Why so many of Apple’s design ‘innovations’ make its products worse

JP Mangalindan
Chief Tech Correspondent
Apple’s newer, flatter keyboard is definitely usable but ultimately less ergonomic.

Apple (AAPL) has lost that magic touch.

For years, the Cupertino, California-based tech company prided itself on making devices of such unparalleled industrial design that they were the envy of many shoppers around the world as well as its competitors. And while Apple blew past expectations when it reported earnings on Thursday — and the iPhone X will likely become another bestseller — the company has arguably lost its laser-focused attention to detail.

Indeed, if the late Steve Jobs was all about brutal, unrelenting perfectionism and simplicity, he might detest some of the design choices Apple is making now.

To be sure, GBH Insights analyst Daniel Ives predicted in October the iPhone X will sell a whopping 50 million units during this year — up from 40 million previously. However, that still doesn’t take away from its most polarizing feature: a large “notch” at the smartphone’s front that allows some of the display to reach the top.

Several outlets and pundits have complained about the design choice, including longtime Apple loyalists like John Gruber.

“It offends me,” he complained in a blog post. “It’s ungainly and unnatural. Clearly, the ideal of an ‘all-screen’ design — to use Apple’s own words — has no notch at all.”   

Other cracks in the visage

Elsewhere, there are cracks in the visage, too. Its Apple Watch Series 3 was supposed to be a big step forward but got tripped up by early reviews from critics who complained of spotty cellular reception and poor battery life.

Last year, Apple launched the iPhone 7 without the traditional headphone jack and forced users to either go wireless or use a new kind of wired Airpods that plug in through the Lightning connector. That’s all well and good, given Apple isn’t the first smartphone maker to do so, and it certainly won’t be the last. But Apple’s lack of a wholly unified vision for its product line is problematic. Its smartphones don’t have the traditional headphone jack, but its new MacBooks and MacBook Pros still do, forcing users to carry around a small dongle or two different sets of earbuds. Otherwise, they are forced to go wireless altogether — a pricey proposition for some consumers.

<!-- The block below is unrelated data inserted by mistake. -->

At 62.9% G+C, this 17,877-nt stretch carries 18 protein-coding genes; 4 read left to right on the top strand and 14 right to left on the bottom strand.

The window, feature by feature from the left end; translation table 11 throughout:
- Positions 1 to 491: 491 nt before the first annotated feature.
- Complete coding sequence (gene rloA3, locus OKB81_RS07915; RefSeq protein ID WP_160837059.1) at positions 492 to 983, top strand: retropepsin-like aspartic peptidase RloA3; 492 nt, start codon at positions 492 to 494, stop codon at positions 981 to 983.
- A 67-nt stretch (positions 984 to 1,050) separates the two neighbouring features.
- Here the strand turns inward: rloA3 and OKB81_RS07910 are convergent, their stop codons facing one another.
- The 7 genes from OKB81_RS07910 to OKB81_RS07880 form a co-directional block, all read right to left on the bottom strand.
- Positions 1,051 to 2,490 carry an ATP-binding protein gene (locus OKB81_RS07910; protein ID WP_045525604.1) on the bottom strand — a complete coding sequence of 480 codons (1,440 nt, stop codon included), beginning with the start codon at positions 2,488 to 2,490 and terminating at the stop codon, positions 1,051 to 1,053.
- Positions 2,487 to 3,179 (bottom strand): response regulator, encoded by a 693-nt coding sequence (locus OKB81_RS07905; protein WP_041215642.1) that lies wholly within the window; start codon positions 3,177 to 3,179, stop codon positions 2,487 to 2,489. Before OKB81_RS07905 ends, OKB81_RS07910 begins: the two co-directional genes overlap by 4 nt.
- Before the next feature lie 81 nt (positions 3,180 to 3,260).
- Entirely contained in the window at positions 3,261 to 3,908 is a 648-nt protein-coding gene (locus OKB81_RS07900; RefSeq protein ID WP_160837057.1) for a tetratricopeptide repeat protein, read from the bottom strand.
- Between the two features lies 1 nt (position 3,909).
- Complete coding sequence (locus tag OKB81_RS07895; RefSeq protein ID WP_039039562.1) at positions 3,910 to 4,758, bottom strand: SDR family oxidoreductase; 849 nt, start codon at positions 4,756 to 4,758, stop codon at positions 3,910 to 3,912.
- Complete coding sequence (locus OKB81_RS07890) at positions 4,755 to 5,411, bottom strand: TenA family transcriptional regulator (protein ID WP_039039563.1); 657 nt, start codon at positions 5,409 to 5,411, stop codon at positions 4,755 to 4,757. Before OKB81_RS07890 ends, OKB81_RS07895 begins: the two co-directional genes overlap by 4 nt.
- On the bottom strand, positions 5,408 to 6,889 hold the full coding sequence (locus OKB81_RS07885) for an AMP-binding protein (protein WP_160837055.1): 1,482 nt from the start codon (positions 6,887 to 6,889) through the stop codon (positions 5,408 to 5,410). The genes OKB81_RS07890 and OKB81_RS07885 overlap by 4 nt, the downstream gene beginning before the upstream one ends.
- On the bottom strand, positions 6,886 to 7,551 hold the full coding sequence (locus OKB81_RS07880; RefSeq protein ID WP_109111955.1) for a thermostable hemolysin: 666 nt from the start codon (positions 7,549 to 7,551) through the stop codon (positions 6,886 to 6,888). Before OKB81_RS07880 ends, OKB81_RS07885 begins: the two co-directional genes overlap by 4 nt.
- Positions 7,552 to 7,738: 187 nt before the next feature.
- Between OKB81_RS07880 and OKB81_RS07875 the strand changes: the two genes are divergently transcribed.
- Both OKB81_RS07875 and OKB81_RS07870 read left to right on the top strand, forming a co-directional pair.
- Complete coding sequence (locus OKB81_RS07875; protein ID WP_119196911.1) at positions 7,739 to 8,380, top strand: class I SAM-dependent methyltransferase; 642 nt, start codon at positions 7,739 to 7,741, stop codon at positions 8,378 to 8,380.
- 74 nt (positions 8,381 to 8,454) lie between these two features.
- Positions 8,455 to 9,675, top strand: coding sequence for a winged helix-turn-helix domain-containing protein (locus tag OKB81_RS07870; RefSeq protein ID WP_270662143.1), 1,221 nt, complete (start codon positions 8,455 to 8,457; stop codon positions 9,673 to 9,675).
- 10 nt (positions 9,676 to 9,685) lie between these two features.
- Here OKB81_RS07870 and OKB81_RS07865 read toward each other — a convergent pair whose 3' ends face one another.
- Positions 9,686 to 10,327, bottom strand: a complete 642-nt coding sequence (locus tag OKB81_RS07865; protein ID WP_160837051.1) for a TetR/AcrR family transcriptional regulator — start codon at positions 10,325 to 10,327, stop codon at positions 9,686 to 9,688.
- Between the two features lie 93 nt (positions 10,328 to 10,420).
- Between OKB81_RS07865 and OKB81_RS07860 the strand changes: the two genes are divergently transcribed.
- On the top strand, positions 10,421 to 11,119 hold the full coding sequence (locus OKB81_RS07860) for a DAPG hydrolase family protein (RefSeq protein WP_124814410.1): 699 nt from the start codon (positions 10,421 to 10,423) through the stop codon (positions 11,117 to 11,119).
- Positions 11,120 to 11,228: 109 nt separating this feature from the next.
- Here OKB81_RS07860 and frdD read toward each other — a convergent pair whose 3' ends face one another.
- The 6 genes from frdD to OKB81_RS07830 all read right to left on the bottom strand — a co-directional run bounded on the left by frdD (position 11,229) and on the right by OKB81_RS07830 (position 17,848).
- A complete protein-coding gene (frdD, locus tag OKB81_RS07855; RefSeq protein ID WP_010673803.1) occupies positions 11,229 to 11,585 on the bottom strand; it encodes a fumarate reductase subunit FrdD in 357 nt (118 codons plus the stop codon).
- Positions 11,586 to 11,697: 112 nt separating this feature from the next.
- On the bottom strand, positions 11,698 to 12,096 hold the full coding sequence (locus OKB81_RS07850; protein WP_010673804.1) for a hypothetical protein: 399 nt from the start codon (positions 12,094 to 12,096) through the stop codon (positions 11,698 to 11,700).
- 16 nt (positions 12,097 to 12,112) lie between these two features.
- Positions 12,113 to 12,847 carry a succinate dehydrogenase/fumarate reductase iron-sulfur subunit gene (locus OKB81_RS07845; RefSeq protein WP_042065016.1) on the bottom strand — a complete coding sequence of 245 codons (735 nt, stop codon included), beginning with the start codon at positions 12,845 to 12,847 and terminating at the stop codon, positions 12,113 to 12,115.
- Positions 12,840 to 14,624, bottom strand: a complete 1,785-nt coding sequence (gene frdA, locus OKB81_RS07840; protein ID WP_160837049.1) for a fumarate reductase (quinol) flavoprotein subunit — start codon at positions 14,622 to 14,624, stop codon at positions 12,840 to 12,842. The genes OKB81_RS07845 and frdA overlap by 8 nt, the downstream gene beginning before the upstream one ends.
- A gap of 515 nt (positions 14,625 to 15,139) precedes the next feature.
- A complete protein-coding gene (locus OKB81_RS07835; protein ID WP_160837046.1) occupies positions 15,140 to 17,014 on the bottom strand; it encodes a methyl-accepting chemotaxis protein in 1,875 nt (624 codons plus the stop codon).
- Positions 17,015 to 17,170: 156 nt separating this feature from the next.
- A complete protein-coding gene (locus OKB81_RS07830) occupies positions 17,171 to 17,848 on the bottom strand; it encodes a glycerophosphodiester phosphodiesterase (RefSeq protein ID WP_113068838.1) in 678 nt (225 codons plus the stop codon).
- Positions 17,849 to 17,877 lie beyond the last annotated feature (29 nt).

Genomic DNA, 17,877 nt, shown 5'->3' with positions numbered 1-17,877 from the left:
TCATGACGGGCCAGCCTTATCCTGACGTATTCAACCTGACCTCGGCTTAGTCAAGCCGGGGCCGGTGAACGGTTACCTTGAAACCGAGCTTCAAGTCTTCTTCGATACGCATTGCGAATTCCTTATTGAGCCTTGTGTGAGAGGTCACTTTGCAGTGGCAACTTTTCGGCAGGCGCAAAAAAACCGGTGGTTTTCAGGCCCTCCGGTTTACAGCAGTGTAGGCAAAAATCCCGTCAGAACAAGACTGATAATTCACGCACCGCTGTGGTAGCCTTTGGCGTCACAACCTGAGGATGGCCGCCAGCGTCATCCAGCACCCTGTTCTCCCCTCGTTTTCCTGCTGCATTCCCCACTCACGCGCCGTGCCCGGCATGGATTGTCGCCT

Since Apple killed the headphone jack, the unsightly dongle has unfortunately become a way of life for many users. These users can’t charge a newer iPhone and listen to music on wired earbuds at the same time without one. Also, Apple’s 12-inch MacBooks only sport 1 USB-C port, meaning you’ll need a dongle for that, too, if you want to multi-task with several devices.

Thinner isn’t always better

As for the latest MacBooks and MacBook Pros themselves, they work just fine. But Apple seems to operate under the assumption that thinner is usually better, when it isn’t. Its endless march towards designing the thinnest notebook possible means something had to give, and in that case, it’s the keyboard.

The MacBook and MacBook Pros’ newer, flatter keyboard is nowhere near as satisfying to use as the ones found on older MacBook Pro and MacBook Air models. Useable? Yes. Equally as comfortable? No. What does it say when typing on an older 2015 MacBook Pro is more satisfying than this year’s model? Certainly not anything good.

But perhaps one of the most egregious design flaws exists is Apple’s wireless Magic Mouse 2. The only way to charge is by turning it upside down and plugging in a cord, rendering it impossible to use while charging. (And in fact, it’s the only Apple product you can’t use while charging.)

Granted, Apple still has a few innovations going for it. Its geeky-looking Airpods are something Jobs would be proud of. They just work.

But the same can’t be said of some of Apple’s other products, which aren’t in the same untouchable league as they have been in years past.

JP Mangalindan is a senior correspondent for Yahoo Finance covering the intersection of tech and business. Email story tips and musings to jpm@oath.com. Follow him on Twitter or Facebook.

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